"A bit off the top and sides, please..."
Help! We need to own detailed
pictures for clipping junipers. We've read what you've written,
understand it, and believe it's the way to go to keep them smaller
but still nice and feathery. We even cut a part of a juniper at a
class you taught a year or so ago.
But every time we have
gone out to cut our own junipers the two of us argue. Maybe it's
because they're already too big. You did say those are the scary
ones. But they're only getting more overgrown while we bicker about
whether it's okay to cut this branch or that.
So can you give us pictures we
can print out and take out there with us? Thanks so much. - M &
Is this helpful? Please help us as a
Pruning by committee is never easy.
The only reason we can prune in a group at our Garden by Janet
& Steven sessions is that those groups are not really
committees but work gangs in which everyone has agreed to give
Janet the final say. (As Steven puts it, "Yes, I prune. But if
Janet's there I'd rather she made the calls.")
Perhaps more importantly, at such
sessions we are pruning other people's plants so no one is
held back by the thought, "I am going to have to live with
So here are photos of routine- and more drastic
cuts, with details, and we wish you good
We also strongly recommend that just
one of you does the pruning. The other should go shopping or
visiting for the duration because even if you promise to stay
inside there will come the overwhelming urge to go to a window or
door, where you will end up making the other nervous with sharp
intakes of breath and gasps.
Routine cut leaves
'em shaggy and smaller by a year or two
When the objective is to keep them shaggy but stop their spread,
we clip junipers back every year or two in late summer. (If your
junipers are topiary -- more tightly sheared into cubes, pom poms
or other fanciful shapes -- then you must prune every year in late
summer or very early spring. They may also need touch up to clip
stray tips in June. We will include that article in another
Below, left: Here's a juniper about to be clipped. We want
it to be just four bricks high and no closer to the Japanese maple
than six inches.
Above, right: Here is that same shrub ten minutes later,
after it's reduced by two years -- meaning it won't need any
additional clipping for two years. Note the blue arrows. The
juniper was as tall as the lilac branch; afterward it's two bricks
What happened in those ten minutes is that we took hold of every
branch that had crossed the line we've set as the plant's outside
edge, and cut it back by two years' growth -- or even farther.
(More on those specific cuts coming up.)
After the cut, the outer edge consists of naturally-ending (not
cut) tips that were previously interior branches still growing
their way out to the line.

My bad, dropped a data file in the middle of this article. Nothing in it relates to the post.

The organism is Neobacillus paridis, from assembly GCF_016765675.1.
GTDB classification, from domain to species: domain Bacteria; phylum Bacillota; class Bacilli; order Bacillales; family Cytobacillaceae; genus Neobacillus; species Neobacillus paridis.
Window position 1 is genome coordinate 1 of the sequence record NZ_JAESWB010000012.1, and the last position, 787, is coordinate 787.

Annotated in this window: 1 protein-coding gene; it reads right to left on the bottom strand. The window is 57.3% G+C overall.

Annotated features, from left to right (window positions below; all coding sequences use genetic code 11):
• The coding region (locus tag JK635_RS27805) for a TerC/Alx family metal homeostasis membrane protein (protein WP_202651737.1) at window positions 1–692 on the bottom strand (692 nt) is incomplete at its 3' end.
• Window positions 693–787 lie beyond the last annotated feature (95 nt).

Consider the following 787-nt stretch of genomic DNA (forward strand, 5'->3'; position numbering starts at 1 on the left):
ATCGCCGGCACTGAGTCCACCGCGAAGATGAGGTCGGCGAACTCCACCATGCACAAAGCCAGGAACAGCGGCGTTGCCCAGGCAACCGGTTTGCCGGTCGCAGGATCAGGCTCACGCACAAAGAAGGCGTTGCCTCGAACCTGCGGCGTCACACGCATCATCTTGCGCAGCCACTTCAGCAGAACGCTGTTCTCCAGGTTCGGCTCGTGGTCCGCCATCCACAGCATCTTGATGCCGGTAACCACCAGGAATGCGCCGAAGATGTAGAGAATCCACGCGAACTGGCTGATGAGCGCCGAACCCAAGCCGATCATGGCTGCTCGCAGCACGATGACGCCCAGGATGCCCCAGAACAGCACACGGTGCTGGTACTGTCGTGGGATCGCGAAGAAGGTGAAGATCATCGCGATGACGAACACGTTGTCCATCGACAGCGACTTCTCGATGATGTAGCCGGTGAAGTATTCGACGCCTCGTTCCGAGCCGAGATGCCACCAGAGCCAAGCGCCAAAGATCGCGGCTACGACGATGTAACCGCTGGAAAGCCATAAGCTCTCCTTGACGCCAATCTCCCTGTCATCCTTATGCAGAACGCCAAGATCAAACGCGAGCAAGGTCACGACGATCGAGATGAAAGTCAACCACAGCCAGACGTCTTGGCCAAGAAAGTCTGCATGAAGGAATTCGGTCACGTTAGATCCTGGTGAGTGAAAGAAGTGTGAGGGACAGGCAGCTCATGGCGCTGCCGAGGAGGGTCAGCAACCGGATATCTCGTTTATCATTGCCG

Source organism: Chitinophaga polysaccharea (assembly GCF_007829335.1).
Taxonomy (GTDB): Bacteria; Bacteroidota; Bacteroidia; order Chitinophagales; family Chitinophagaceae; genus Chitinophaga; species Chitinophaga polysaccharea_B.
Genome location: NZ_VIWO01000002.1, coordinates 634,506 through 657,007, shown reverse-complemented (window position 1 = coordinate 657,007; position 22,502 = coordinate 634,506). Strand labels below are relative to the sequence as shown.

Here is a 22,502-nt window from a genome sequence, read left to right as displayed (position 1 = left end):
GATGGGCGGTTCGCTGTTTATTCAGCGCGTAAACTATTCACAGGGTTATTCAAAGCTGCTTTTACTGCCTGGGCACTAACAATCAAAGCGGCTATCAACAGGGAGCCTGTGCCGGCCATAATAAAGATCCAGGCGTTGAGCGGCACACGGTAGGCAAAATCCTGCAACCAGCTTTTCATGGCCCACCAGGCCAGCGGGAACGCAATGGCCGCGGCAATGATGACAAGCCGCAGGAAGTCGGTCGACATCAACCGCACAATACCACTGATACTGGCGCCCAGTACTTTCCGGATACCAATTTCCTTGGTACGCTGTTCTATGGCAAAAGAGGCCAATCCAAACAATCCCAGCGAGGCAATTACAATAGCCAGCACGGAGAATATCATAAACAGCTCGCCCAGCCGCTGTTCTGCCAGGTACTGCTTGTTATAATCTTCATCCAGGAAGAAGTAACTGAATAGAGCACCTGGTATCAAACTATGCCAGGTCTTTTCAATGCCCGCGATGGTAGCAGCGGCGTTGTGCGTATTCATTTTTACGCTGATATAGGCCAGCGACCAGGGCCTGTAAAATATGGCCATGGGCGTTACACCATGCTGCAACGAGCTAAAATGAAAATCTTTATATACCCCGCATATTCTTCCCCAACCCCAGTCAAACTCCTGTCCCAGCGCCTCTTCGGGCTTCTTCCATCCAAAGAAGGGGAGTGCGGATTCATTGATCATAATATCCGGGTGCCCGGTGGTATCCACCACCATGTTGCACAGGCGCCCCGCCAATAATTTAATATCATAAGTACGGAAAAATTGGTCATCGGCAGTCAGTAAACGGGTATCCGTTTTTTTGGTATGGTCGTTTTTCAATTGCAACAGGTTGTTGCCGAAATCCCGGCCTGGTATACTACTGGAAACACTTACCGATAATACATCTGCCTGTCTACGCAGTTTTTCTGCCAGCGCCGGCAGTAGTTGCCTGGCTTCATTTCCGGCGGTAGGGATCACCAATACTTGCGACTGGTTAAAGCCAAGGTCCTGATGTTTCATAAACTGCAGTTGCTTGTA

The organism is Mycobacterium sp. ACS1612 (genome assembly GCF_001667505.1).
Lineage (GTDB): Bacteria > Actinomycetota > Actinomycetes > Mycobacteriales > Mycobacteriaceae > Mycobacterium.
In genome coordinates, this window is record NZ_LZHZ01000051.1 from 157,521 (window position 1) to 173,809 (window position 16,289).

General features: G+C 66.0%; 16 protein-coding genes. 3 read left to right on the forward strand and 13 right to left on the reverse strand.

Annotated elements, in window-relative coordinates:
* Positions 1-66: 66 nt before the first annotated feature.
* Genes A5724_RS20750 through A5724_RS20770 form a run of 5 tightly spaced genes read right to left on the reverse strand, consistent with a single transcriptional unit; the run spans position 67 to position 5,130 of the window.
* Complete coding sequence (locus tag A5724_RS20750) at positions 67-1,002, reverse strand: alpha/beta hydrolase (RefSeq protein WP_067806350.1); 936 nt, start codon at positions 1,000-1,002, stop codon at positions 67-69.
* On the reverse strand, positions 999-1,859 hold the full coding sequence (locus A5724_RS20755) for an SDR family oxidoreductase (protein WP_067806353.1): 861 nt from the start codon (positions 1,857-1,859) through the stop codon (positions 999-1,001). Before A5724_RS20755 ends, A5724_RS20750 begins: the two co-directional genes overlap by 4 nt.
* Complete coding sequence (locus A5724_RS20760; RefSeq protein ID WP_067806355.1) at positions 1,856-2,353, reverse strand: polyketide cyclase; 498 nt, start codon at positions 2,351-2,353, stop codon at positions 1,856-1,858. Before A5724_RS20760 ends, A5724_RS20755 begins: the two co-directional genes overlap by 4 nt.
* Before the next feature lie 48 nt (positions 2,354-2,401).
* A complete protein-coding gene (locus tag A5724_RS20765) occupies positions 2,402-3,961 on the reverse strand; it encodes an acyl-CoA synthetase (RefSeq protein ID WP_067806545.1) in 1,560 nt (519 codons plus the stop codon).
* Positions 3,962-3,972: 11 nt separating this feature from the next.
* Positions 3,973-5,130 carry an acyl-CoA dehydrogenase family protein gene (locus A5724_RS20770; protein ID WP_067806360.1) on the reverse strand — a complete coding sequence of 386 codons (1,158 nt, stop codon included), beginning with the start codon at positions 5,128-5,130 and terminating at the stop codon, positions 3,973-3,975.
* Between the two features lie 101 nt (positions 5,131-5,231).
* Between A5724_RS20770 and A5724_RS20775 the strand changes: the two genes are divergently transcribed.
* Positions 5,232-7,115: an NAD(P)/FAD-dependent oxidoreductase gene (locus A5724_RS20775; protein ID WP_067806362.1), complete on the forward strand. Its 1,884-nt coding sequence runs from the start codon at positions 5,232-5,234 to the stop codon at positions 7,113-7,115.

As for limbs we cut, each will be able to continue growing from
a needled tip, in the light of the openings made as we cut them. By
the time they regain the cutting edge they'll be full and feathery
The cuts in
1. Here is one of those branches we removed
back at the five year line.
We're using the rake handle as a simple
point of reference.
2. The dashed blue line is our limit, the farthest spread
we'll allow on these plants -- the line this branch breached this
year to become a clip-back candidate.
This juniper's annual growth rate is about eight inches. The
wood darkens in its second year so you can gauge growth rate by
measuring from outer tip to the place where light yellow-green or
tan branches give way to brown-er wood.
Even two junipers of the same type can grow different amounts --
we've seen growth rates between four inches and 15 inches. We cut
based on how much the particular plant is growing.
3. Here is what we would cut from such a branch if we were
cutting every year. Note that an individual cut takes out more than
just the newest wood. We've cut back however far we must to leave a
graceful side branch that ends behind the line by a few to eight
inches -- one year's growth.
4. To reduce the branch by two years, we'd make these
5. & 6. After shortening the branches we make some
additional cuts to thin the plant and let light reach in where we
need to keep new growth coming...
...and also remove any unattractive and leafless
twigs that make the visible edge brown and block light to greenery
way back inside the line.
7. The two-year cut has a feathery edge but it presents more
wood than we like.
That's why we removed this entire five-year branch in thinning.
We cut it off 'way back inside the shrub, just outside a side
branch with a green tip. This whole branch is itself a grown-out
side branch from an earlier cutting.
Now here's a harder cut, made to take a shrub back about six
years that had not been seriously trimmed for about that long. (For
good reason. It's in a garden center's display garden meant to show
you plants' unrestrained potential.)
Below: As it was six years
... and now.
These pictures were taken at almost the same angle so you can
use the gazebo in the background as a measuring stick.
Below: Here's Janet, about to cut and explaining to Garden
by Janet & Steven session attendees that there is a bed edge
somewhere under the juniper's branches, and the first job...
...is to find it and remove any branches that have no green inside
Above, right: She's got her arm in the shrub, feeling for a
place to cut back one of those branches.
Below, left: Now the middle
section is cut back. Because it's hard to see the edging we've
outlined it for you.
Below, right: Finally, here's the whole juniper cut back and
overgrown edge revealed. Some grass seed or mulch is in
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